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The 4 key factors to drive Bullion in 2018

In 2017, investors added gold to their portfolios as incomes increased, uncertainty loomed, and gold’s positive price momentum continued.

Over the course of the year the gold price rose across many major currencies. The Indian rupee and Chinese yuan gold price rose by 5.1% and 3.5% respectively, while in US dollars the gold price was up 13.5% – its biggest annual gain since 2010 – outperforming all major asset classes other than stocks.

Looking ahead, World Gold Council believes four themes will drive global financial markets and influence gold’s performance in 2018:

Synchronised global economic growth

For the first time since the global financial crisis, the global economy is growing reasonably strongly, with all major economic regions contributing. World Gold Council research shows that continued economic growth underpins gold demand. As incomes rise, demand for gold jewellery and gold-containing technology, such as smartphones and tablets, rises. Income growth also spurs savings, helping increase demand for gold bars and coins.

Increased consumer demand also supports the investment case for gold and highlights its dual nature. Investors often focus on gold’s effectiveness as a hedge against financial shocks. But rising wealth underpins gold consumer demand, which, in turn, supports gold prices over the long-run. The interaction between investment and consumption also results in gold’s lower correlation to other mainstream financial assets, making it an effective diversifier.

Shrinking balance sheets and rising policy rates

Continued global economic expansion will likely result in tighter monetary policy. The Fed will take the lead as it seeks to shrink its swollen balance sheet – it plans to let US$50bn of treasuries and mortgage-backed securities mature each month. But other economies are also contemplating tighter monetary policies, and this shift from loosening towards tightening has been one factor behind the decline in value of the US dollar in 2017 and early 2018. This may continue, potentially helping gold again.

Of course, higher rates increase the opportunity cost of investing in gold, but we believe the implications for gold are more nuanced. We believe that the overall level of interest rates will remain low by historic perspectives: developed market debt remains stubbornly high and emerging market debt has further increased. This should make governments, corporates and households more sensitive to changes in interest rates than during periods of lower debt levels. The performance of gold in 2017 demonstrated that increases in US rates do not automatically mean lower gold prices, and this is consistent with our analysis of gold’s performance during different US real-rate environments. World Gold Council analysis reveals that when real rates are between 0% and 4% gold’s returns are positive, and its volatility and correlation with other mainstream financial assets are below long-run averages.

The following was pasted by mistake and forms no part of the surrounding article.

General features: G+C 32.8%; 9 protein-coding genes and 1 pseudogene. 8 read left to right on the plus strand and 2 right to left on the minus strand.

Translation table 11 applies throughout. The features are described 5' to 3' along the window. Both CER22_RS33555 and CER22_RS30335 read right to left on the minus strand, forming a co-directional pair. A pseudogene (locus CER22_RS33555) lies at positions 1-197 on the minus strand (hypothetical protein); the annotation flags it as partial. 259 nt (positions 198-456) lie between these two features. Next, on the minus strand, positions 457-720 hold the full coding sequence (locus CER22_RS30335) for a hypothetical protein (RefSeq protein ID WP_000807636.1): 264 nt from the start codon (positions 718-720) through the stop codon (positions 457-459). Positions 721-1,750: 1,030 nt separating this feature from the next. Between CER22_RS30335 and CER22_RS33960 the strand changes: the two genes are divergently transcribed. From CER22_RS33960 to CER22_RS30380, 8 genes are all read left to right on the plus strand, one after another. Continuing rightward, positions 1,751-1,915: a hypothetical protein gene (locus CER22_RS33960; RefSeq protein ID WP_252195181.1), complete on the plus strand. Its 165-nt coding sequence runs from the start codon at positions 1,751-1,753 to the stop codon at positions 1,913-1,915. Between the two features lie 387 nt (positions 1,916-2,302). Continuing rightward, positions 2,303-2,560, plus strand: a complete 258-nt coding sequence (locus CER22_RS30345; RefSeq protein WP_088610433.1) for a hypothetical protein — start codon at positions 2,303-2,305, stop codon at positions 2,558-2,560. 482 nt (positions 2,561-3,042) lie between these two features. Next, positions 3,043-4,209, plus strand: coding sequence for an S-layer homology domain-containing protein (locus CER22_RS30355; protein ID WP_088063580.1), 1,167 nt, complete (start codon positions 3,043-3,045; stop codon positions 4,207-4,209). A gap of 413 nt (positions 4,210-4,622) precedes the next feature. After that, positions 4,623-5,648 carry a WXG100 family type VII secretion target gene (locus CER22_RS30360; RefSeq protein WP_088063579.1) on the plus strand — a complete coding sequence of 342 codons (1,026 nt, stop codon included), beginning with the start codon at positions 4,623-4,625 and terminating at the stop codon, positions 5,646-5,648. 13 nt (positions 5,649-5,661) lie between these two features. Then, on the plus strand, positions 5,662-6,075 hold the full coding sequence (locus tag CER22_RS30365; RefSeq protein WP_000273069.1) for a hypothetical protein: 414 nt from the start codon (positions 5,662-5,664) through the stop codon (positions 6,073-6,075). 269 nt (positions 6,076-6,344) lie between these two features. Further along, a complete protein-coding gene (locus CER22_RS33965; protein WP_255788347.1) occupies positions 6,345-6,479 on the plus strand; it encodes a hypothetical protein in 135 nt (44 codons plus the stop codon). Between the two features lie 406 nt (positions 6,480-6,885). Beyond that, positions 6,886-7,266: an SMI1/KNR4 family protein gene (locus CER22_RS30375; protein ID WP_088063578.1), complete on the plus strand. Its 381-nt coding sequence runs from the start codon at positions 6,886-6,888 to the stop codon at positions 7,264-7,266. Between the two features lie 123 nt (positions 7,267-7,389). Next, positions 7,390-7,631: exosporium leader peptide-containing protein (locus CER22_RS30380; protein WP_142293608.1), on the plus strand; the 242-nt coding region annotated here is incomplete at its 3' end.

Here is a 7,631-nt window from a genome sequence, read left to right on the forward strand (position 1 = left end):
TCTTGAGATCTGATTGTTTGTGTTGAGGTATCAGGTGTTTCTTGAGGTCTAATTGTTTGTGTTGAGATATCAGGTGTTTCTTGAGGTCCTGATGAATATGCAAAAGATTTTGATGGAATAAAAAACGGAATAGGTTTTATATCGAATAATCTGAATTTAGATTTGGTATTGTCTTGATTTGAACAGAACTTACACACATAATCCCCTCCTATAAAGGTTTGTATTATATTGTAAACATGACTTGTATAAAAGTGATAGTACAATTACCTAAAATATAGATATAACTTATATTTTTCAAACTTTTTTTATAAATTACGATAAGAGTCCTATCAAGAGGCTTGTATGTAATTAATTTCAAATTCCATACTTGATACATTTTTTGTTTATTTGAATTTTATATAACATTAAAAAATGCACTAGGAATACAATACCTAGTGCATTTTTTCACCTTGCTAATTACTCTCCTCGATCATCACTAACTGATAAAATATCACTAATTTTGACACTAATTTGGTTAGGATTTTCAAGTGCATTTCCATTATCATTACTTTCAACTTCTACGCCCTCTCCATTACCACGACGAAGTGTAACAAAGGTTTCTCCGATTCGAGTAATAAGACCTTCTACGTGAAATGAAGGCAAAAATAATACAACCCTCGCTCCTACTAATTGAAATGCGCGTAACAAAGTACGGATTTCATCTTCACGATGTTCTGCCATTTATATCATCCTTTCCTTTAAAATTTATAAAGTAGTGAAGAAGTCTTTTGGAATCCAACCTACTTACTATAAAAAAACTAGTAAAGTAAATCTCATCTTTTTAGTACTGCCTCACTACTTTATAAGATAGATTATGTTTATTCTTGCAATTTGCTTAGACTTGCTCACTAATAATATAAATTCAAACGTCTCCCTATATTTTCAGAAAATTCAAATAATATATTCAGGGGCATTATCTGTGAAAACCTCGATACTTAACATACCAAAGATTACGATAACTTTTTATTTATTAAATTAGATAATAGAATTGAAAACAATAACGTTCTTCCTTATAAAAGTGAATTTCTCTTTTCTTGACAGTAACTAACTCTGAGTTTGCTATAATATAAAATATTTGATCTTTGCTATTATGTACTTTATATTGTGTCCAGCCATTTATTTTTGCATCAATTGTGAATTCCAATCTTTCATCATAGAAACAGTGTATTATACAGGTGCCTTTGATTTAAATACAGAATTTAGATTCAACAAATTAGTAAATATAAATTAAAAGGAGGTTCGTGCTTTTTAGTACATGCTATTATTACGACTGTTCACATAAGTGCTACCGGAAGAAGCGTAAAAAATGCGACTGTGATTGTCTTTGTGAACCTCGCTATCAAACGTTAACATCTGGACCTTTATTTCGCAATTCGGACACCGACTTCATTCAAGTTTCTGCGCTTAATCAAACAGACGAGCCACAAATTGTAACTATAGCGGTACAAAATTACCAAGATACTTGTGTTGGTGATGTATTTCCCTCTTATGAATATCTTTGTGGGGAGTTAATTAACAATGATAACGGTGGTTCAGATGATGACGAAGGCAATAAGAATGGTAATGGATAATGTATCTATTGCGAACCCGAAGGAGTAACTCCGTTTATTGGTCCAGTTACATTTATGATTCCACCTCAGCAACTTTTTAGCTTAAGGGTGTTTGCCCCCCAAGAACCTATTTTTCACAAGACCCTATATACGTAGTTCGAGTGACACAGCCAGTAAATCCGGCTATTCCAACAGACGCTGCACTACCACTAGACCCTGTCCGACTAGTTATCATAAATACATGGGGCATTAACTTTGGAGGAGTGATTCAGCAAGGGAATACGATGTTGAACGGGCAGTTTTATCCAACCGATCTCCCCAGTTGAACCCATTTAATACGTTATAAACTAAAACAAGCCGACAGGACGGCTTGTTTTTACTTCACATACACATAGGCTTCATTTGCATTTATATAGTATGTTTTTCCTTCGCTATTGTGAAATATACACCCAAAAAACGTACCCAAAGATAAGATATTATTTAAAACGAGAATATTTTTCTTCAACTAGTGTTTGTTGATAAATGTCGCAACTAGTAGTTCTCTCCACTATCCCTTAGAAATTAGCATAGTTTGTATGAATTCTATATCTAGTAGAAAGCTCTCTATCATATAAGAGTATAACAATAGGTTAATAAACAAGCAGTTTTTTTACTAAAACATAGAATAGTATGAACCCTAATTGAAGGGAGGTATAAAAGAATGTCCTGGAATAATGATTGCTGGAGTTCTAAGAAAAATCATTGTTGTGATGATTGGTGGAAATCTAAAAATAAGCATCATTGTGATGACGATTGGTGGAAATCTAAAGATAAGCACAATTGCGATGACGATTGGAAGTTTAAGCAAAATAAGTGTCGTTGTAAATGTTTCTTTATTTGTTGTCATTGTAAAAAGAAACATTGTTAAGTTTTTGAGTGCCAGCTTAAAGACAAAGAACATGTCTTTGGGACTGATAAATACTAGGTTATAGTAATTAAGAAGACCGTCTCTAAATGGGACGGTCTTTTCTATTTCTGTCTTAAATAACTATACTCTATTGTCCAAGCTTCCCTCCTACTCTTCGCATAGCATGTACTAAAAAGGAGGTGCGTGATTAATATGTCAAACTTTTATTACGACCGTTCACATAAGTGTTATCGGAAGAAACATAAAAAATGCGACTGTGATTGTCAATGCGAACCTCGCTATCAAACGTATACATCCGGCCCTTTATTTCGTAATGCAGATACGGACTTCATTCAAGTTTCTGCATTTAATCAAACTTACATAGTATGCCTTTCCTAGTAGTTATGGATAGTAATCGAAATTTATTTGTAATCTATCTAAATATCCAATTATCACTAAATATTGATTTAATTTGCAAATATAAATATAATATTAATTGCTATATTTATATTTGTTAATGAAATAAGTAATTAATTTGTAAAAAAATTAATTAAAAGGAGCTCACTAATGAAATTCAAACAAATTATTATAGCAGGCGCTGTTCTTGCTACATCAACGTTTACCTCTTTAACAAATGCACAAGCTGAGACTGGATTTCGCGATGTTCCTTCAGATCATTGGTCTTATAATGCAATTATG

Frothy asset prices

Asset prices hit multi-year highs around the world in 2017. In the US, the S&P 500 is at an all-time high and its cyclically adjusted price earnings ratio (CAPE) is at its highest level since the peak of the dot-com bubble in 2000. Investors’ hunt for returns has fuelled rampant asset price growth elsewhere: in China, for example, property prices almost doubled in the period January 2015 to October 2017.

Strong global asset markets may continue for a while, however. Although analysts and commentators have been ringing the warning bell for some time, equity markets have marched steadily higher and credit standards have slipped lower. Should global financial markets correct, investors could benefit from having an exposure to gold as it has historically reduced losses during periods of financial distress.

Market transparency, efficiency and access

Over the past decade, financial markets have become more transparent and efficient, with new products broadening access to investors of all shapes and sizes. The gold market is no exception and over the past few years it has made great strides in terms of transparency. The London over-the-counter market – historically opaque – witnessed two key developments in 2017.

The London Bullion Market Association launched a trade-data reporting initiative, which could bear fruit in 2018. And the London Metal Exchange launched LMEprecious, a suite of exchange-traded contracts intended to improve price transparency and efficiency of transacting in the London wholesale market. Plans are afoot to develop an exchange in India too. This, along with the government introducing mandatory hallmarking regulation, is part of efforts to formalise and modernise the world’s second largest gold market, to the benefit of consumers and participants.

In World Gold Council view, these four factors could, on balance, be supportive for gold demand in 2018 and adding the constant potential for a sudden uptick in economic, financial market or geopolitical uncertainty, they believe investors and households could find many reasons to continue to rely upon a trusted asset to protect wealth and diversify their portfolios.

Courtesy: Scrap Register